Everything You Need to Know About File Transfer Protocol
File Transfer Protocol (FTP) is a widely used network protocol for transferring files between computers over a TCP/IP-based network (such as the Internet). FTP allows people and applications to exchange and share data in their offices and over the Internet. FTP was one of the first technologies developed to address this common need, and after several generations of enhancements, it is still the second most popular protocol in use today (after HTTP or the "World Wide Web").
FTP is used in many daily business operations, including business-to-business and peer-to-peer data transfer use cases:
Organizations use FTP to allow employees to share files across different locations and branches; employees use FTP to securely share files with colleagues and external business partners; IT teams use FTP to transfer data back to the disaster recovery (DR) site; webmaster teams use FTP Transfer web pages, web application files, and images to their web server.
How to transfer files via FTP?
The file transfer protocol works in a client-server model, where the FTP server and FTP client perform file transfer operations. Configure an FTP server in the network and determine a specific file storage location (folder/system) to become shared storage, which will host the files you want to share. End users will access this file server via FTP to start copying files to their local folder/system.
FTP requires a TCP/IP network to run, and it relies on the use of one or more FTP clients. The FTP client acts as a communication agent to interact with the server and download or upload files. In other words, the FTP client sends a connection to the FTP server. After the FTP server monitors the client's request for uploading or downloading a file, it executes the file transfer operation.
What is the use of an FTP client?
Decades ago, FTP clients were just command-line interface (CLI) applications. They now provide an easy-to-use, intuitive interface to facilitate and simplify file transfers. FTP clients are used on desktops, servers, and mobile devices, and they can be used as simple extensions to stand-alone applications, web clients, and web browsers.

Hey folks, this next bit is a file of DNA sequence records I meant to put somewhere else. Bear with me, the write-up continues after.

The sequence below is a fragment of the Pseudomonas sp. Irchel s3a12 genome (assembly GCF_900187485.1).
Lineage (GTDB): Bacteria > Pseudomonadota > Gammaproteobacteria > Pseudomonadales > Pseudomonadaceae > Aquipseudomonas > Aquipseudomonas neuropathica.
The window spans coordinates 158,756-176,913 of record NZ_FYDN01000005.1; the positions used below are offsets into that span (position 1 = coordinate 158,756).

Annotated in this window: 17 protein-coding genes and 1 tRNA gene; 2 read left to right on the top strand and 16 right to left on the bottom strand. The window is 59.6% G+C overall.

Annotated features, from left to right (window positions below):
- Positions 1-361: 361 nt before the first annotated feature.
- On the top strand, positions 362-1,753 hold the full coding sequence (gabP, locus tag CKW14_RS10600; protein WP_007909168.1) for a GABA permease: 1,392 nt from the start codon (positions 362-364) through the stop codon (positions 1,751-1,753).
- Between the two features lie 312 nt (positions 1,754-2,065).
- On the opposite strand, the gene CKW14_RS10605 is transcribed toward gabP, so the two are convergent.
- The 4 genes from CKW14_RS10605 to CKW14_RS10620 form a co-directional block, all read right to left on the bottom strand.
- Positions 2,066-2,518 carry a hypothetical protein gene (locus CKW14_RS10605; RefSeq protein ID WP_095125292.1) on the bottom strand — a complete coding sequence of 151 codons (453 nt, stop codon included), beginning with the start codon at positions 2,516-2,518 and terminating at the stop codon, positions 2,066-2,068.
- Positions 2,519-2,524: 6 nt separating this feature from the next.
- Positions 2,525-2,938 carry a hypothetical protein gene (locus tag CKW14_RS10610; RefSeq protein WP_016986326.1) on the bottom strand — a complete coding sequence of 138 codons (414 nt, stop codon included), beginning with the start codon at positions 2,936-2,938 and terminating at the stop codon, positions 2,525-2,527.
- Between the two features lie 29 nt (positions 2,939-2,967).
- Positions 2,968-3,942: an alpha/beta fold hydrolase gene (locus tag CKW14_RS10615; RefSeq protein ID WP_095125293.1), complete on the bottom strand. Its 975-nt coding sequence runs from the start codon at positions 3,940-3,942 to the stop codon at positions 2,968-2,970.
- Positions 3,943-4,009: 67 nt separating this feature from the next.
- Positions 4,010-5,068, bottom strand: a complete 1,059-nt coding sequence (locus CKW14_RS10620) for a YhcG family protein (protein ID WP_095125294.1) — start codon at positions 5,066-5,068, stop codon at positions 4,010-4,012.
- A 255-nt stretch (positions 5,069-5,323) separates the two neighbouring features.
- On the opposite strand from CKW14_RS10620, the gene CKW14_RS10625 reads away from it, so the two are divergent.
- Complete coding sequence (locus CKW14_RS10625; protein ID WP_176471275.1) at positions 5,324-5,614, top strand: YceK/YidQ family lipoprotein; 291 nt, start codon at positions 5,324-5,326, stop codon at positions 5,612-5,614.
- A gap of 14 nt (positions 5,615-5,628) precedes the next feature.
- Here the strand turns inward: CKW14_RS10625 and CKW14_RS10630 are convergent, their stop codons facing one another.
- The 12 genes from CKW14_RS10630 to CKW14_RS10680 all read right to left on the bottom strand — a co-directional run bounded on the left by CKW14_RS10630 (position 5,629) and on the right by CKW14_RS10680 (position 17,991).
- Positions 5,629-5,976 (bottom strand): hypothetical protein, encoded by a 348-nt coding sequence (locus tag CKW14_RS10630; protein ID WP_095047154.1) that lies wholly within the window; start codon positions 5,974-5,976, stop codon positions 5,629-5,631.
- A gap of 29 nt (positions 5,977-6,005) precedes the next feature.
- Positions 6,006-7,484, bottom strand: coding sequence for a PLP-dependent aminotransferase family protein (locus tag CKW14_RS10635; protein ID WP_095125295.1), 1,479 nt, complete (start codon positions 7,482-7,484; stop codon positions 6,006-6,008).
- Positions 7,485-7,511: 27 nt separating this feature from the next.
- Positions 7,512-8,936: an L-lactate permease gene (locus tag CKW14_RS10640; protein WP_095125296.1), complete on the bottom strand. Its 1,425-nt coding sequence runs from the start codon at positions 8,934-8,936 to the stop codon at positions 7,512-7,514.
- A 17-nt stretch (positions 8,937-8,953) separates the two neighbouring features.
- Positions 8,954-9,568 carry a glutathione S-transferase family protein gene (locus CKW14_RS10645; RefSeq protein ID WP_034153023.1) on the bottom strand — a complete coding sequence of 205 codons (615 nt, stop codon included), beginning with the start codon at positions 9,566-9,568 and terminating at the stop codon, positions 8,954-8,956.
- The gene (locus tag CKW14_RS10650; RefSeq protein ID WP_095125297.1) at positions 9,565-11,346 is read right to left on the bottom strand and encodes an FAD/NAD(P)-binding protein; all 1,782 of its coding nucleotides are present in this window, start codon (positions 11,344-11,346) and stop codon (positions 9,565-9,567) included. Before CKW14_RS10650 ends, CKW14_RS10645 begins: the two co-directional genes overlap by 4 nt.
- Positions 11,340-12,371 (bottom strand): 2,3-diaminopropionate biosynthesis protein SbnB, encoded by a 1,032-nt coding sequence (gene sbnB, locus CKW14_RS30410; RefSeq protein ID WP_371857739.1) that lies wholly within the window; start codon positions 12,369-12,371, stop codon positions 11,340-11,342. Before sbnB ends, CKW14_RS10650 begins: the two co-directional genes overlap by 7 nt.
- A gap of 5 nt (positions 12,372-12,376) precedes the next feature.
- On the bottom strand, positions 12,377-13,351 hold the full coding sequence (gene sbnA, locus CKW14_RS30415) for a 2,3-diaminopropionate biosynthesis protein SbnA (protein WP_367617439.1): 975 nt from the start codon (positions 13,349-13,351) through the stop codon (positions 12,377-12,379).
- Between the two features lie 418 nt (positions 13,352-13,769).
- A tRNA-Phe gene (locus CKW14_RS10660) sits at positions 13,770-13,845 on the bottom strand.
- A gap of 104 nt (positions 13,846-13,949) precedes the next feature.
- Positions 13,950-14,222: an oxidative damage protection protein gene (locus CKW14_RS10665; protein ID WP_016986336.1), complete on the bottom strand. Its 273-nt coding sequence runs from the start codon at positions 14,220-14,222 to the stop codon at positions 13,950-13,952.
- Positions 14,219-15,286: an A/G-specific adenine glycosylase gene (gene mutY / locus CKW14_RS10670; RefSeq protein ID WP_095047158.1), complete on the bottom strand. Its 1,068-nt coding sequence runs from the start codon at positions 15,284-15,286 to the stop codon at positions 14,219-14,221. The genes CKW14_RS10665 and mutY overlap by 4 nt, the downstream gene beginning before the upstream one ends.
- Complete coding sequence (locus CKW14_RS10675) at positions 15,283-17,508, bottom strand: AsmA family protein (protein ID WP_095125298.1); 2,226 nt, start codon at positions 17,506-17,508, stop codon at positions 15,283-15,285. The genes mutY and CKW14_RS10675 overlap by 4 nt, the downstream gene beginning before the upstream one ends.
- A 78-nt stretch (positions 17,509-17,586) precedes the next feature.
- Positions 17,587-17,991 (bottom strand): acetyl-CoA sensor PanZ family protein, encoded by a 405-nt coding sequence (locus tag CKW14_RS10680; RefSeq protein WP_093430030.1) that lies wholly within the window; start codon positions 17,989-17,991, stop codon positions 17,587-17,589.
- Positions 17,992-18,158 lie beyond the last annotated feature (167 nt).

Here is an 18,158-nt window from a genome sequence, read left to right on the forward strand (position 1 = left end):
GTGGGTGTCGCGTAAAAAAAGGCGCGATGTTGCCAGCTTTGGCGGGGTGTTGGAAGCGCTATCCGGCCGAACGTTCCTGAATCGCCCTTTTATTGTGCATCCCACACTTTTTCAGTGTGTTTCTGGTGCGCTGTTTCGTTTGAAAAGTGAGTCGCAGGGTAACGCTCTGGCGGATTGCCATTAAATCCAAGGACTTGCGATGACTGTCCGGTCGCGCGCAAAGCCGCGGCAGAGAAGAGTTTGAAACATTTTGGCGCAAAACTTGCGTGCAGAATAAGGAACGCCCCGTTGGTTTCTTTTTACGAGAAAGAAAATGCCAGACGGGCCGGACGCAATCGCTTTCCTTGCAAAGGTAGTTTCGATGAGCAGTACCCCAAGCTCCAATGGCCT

Active and passive FTP server connection
The FTP server can support active and passive connections with FTP clients. In an active FTP connection, the client opens a port and listens when the server actively connects to it. In a passive connection, the server opens a port and passively listens, which allows the client to connect to it.
Passive connections are more secure, and IT administrators prefer them because the data connection is from the FTP client to the FTP server. This is a more reliable method, which avoids inbound connections from the Internet to a single client. In a firewall deployment, all connections are from the Internet to the server, not from the server back to the Internet. Passive mode is also called "firewall-friendly" mode. The more secure the file transfer protocol (such as SFTP, FTPS) supported by the FTP client, the more secure it is.
FTP has been around for more than four years, and it has witnessed major changes in encryption standards and file transfer capabilities. This chart records the evolution of FTP and the introduction of hosted file transfers. It provides support for secure protocols (such as FTPS and SFTP) and advanced management functions for secure and controlled file transfers.
The Raysync high-speed transfer protocol is a core technology by Raysync based on the UDP protocol, which can overcome the limitations of traditional networks and hardware, the bandwidth utilization rate is more than 96%, and the transmission speed is 100 times faster than FTP. It can easily meet the safe, fast, and stable transmission requirements of TB-level large files and massive small files.